Smart Innovations in the soil

In continuation of its serialized research and reports on trailblazing renewable energy technologies, OGN takes a deep dive on bio-energy technologies that defy mind-sets to provide palpable supports to lives.

Biogas production process. Courtesy

Biofuel or biomass is best described as any organic matter which stores the sun’s energy and can release that energy into heat and electricity when processed by whatever means.

It is basically any biological material like wood, coal, animal dung, crops and even waste, which can be transformed into fuels in one way or another, and is naturally occurring anywhere in the world.

Nigeria has a long and intricate history with all sorts of biofuels, mainly in use as firewood for cooking but the modern uses for biomass far exceed those rudimentary concerns.

For instance, Sweden uses up all the waste she generates to power her towns and cities, making it in fact the only country on earth to produce less than 5% waste, and also the only country to import domestic waste for power.

Today the science exists to burn, degrade and transmute waste it into electricity and the impetus for the technology to grow even further increases with the fluctuations in the markets of traditional power sources as well as the recent revelations on the grave consequences fossil fuels hold for the earth.

Riding on the back of this, OGN presents from its research, three of the more ground-breaking technology in biomass power.

By-products generation (bagasse and rice husk)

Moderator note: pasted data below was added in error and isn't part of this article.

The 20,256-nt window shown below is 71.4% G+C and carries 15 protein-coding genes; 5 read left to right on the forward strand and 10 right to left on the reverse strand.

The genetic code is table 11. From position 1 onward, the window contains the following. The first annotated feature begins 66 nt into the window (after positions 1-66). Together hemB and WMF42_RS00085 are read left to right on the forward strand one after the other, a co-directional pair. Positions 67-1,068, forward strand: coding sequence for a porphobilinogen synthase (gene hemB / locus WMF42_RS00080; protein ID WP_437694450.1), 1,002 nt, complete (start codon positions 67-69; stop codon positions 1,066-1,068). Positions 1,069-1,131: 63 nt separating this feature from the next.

This is the practice of using the by-products of whatever farm produce to generate power. One of the best examples of this is the usage of rice husk discarded as chaff by mills to power generators by converting them to synthetic gas (syngas) through the use of a biomass gasifier.

Sugarcane pulp, called bagasse is also similarly used to provide power and heat after it has been dried and processed by simple burning, and since net CO2 emissions from the burnt bagasse are less than that collected by the sugarcane plant while growing, bagasse is CO2 neutral and a renewable source. The burnt bagasse produces steam which in turn powers turbines to produce electricity.

Renewable fuel (ethanol and biodiesel)

Renewable energy has also made inroads into the transportation fuel sector, as ethanol and biodiesel exist to supplement traditional fuels.

Ethanol, which is pure alcohol extracted from corn, sugarcanes, rice and other grains, is already mixed in with regular petrol in the United States and sold in regular filling stations as E10 gas. This E10 fuel indicates that 10% of the petrol’s properties is ethanol.

Ethanol continues to grow in popularity as an alternative fuel, thus the world’s largest producer of ethanol fuel, the US and Brazil, continue experience huge sales and progress, with the US producing 14.7 billion gallons of renewable fuels from about 40 million metric tons of animal feed in 2015.

Biodiesel is a renewable, clean burning diesel extracted from used groundnut oils, animal fats and soybean that is currently being mixed in with normal fossil diesel to create a cleaner after-burn.

Already about 2.1 billion gallons were refined by the US alone in 2015 and the projection for the American markets is for 10% of their entire fuels to be renewable fuels by 2022.

Anaerobic digesters (bio-digesters)

Biodigester pictorial

Anaerobic digesters are devices that are designed to breakdown organic matter in an oxygen free environment (anaerobic environment) to produce and capture the methane gas which is a by-product of the breakdown.

They range from incredibly simple and easy to design models which cater to small households to large industrial plants that use the organic waste of entire communities to generate methane gas. They have applications in municipal waste management, water treatment, industrial power generation and agricultural processes, but their most popular facet worldwide is the simple bio-digester which homes in many third world countries use to produce cooking and electricity gas.

Countries in East Africa like Kenya and Uganda have also adopted modal scale anaerobic digesters to serve small communities, proving the versatility of the technology.